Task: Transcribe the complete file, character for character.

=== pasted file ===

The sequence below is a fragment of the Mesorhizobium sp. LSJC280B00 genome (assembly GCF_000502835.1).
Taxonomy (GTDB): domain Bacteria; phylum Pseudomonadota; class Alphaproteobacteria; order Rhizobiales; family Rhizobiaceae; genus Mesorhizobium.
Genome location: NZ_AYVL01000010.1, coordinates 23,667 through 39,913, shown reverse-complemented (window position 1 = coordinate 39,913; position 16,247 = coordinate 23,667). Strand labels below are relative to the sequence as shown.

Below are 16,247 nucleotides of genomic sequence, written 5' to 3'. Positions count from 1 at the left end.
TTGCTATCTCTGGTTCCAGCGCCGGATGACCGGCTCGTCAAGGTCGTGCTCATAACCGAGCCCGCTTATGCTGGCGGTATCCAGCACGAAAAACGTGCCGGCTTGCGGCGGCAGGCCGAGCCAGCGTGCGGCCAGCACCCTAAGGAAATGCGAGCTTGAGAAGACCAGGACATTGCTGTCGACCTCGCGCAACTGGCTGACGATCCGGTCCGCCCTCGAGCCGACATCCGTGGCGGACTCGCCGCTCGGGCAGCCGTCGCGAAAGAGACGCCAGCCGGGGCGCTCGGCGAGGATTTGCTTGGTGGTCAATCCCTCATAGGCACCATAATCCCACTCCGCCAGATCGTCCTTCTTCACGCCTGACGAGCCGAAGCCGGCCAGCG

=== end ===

The sequence below is a fragment of the Mesorhizobium sp. LSJC280B00 genome (assembly GCF_000502835.1).
Taxonomy (GTDB): domain Bacteria; phylum Pseudomonadota; class Alphaproteobacteria; order Rhizobiales; family Rhizobiaceae; genus Mesorhizobium.
Genome location: NZ_AYVL01000010.1, coordinates 23,667 through 39,913, shown reverse-complemented (window position 1 = coordinate 39,913; position 16,247 = coordinate 23,667). Strand labels below are relative to the sequence as shown.

Below are 16,247 nucleotides of genomic sequence, written 5' to 3'. Positions count from 1 at the left end.
TTGCTATCTCTGGTTCCAGCGCCGGATGACCGGCTCGTCAAGGTCGTGCTCATAACCGAGCCCGCTTATGCTGGCGGTATCCAGCACGAAAAACGTGCCGGCTTGCGGCGGCAGGCCGAGCCAGCGTGCGGCCAGCACCCTAAGGAAATGCGAGCTTGAGAAGACCAGGACATTGCTGTCGACCTCGCGCAACTGGCTGACGATCCGGTCCGCCCTCGAGCCGACATCCGTGGCGGACTCGCCGCTCGGGCAGCCGTCGCGAAAGAGACGCCAGCCGGGGCGCTCGGCGAGGATTTGCTTGGTGGTCAATCCCTCATAGGCACCATAATCCCACTCCGCCAGATCGTCCTTCTTCACGCCTGACGAGCCGAAGCCGGCCAGCG